- You can now answer questions 1-3 in the quiz!
Task 6: Input the dummy data
To insert some dummy data into the database, you need to run the batches of
INSERT statements that are in the remaining .sql files.
The order in which you do this matters. Why do you think this might be? Answer questions 4 and 5 of the quiz!
Run each batch of INSERT statements, one at a time, from the MySQL shell:
In the above, replace `TableName' with the name of the table you are inserting data into. Repeat the process for the other 3 files, but in the right order!
Task 7: Query the data
Now that you have inserted the data, you are able to perform SQL queries on it. To read data from a database with SQL, we use the
SELECT statement. The basic format for a
SELECT statement looks like this:
SELECT fieldname1, fieldname2 FROM TableName;
You may also use the wildcard (
*) to return all fields in a table:
SELECT * FROM TableName;
SELECT can be combined with various clauses to restrict/filter the records returned in the result-set. For example, the
WHERE clause can be used to return only records matching a specific criteria. For example, try running the following:
SELECT firstname, lastname FROM Account WHERE id=56;
- Write a similar query to find out usernames of all Accounts where the lastname is `Tyson'. Answer question 6! (without cheating...)
Often we want to return result-sets which include data from more than 1 table. For example, I may wish to know the urls of any `Flucked' media. To combine data from multiple tables, we use something called a
JOIN. There are different kinds of join, but we will just consider the simplest of these today, which is an
When you use a join, you need to specify how the 2 tables are related (i.e.
ON which field are they connected?)
The basic format for a table join looks like this, where it is assumed that a foreign key (fk) in Table2 references a primary key (pk) in Table1:
SELECT Table1.fieldname, Table2.fieldname FROM Table1 INNER JOIN Table2 ON Table1.pkfieldname=Table2.fkfieldname;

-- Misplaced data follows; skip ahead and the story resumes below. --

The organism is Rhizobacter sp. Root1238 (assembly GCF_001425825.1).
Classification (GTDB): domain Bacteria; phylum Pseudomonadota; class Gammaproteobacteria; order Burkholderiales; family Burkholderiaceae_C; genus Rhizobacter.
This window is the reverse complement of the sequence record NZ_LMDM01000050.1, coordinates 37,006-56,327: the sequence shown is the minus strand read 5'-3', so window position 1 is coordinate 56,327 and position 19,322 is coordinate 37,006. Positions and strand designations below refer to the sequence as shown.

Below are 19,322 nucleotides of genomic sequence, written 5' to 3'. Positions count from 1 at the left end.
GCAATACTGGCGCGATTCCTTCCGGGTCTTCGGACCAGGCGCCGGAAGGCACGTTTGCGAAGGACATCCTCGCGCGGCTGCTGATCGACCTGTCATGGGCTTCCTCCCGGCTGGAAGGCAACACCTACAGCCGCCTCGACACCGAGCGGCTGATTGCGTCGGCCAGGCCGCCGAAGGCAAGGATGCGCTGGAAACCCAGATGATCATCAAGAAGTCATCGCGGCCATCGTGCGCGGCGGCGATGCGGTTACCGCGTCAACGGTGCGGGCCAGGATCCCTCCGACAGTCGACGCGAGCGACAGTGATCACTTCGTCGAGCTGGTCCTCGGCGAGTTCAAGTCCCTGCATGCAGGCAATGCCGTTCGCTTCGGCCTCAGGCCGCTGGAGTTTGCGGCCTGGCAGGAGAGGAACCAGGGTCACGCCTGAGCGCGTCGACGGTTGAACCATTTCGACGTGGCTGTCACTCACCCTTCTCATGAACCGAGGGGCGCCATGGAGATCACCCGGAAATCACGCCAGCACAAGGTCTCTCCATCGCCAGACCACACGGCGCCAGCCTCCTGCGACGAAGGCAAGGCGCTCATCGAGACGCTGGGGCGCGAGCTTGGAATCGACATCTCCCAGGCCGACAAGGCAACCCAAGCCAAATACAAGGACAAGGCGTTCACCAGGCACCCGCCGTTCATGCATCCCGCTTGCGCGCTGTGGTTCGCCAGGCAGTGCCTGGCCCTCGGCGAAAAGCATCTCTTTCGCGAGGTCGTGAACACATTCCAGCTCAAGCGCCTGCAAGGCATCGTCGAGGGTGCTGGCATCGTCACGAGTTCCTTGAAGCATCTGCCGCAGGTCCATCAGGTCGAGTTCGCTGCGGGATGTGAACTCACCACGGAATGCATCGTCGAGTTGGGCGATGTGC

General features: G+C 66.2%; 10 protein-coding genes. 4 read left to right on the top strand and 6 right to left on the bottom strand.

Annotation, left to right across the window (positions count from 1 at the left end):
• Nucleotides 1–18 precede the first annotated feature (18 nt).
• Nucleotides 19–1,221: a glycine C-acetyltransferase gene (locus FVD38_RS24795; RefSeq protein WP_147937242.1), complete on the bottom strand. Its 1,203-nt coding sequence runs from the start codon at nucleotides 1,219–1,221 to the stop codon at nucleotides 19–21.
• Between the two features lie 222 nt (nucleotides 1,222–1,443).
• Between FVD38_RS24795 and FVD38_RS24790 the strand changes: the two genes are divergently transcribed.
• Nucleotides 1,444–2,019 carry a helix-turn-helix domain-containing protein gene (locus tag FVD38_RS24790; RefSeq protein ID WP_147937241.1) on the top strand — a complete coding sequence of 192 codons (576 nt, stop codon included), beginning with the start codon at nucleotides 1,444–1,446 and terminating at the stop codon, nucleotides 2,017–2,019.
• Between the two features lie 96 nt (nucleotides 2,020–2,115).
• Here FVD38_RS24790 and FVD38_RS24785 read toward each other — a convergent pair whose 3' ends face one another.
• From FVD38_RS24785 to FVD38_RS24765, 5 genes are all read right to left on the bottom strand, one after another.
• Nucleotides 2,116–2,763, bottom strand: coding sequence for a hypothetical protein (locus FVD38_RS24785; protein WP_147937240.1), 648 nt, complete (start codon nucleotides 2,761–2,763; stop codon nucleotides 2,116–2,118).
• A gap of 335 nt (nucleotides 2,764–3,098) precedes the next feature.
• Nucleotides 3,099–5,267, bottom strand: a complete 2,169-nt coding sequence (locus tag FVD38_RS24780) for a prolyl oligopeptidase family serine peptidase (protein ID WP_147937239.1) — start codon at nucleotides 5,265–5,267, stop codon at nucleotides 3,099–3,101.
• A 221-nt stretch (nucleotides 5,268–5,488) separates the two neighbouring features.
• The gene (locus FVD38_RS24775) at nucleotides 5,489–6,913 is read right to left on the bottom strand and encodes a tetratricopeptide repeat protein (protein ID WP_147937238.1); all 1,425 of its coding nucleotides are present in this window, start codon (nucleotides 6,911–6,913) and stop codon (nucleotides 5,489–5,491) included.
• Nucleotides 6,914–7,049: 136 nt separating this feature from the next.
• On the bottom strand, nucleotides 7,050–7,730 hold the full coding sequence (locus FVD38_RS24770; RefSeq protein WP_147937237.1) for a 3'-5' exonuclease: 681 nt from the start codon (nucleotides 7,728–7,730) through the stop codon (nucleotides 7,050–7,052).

Try out the following join:
SELECT Media.img_url, MediaServe.id FROM Media INNER JOIN MediaServe ON Media.id=MediaServe.media_id;
You can join more than 2 tables in a result-set simply by including more joins!
Can you replace the `BLANK's in the following query to fetch 10 urls of images that have been `Flucked', along with the username of whoever `Flucked' them? Answer question 7!
SELECT BLANK.img_url, Account.username FROM Media INNER JOIN MediaServe ON Media.id=MediaServe.media_id INNER JOIN BLANK ON FluckGiven.serve_id=MediaServe.id INNER JOIN Account ON Account.id=MediaServe.BLANK LIMIT 10;
A technique we can use to make SQL statements slightly shorter and more readable, is by utilising column and/or table aliases. Column aliases can also make working with the results of our queries easier, as they give us control over the fieldnames (column headers) in the result-set. This is particularly helpful when combining data from 2 tables in which both tables had one or more of the same fieldnames.
Run the following query to return the id's of MediaServes and the id's of their associated Media Answer question 8!
SELECT m.id AS media_id, ms.id AS serve_id FROM Media m INNER JOIN MediaServe ms ON m.id=ms.media_id LIMIT 10;
Task 8: Extension!
To answer questions 9 and 10 (in an honest way), you need to perform a more advanced SQL query which utilises something called an `Aggregate function'. These are a special set of functions which perform operations on columns in a table, returning the result of the operation. For example, the
COUNT function can be used to return the number of records matching a query, while the
AVERAGE function will retrieve the average value in columns containing numerical data.
We would like to know which user has given the most Flucks. We would like to see a result-set containing the names of all users who have given Flucks, and the number of Flucks they have given.
Execute the following query after replacing the BLANK's! Who gave the most Flucks? Answer question 9!
SELECT firstname, lastname, COUNT(*) AS num_flucks FROM BLANK fg INNER JOIN MediaServe ms ON fg.BLANK=ms.id INNER JOIN Account ac ON ms.account_id=BLANK.BLANK GROUP BY account_id;
You can change the order in which the records appear in the result-set by including the
ORDER BY clause.
- How could you modify the query to order the result-set, such that the user who gave most Flucks appears first? Answer question 10! (Tip: try out the question options)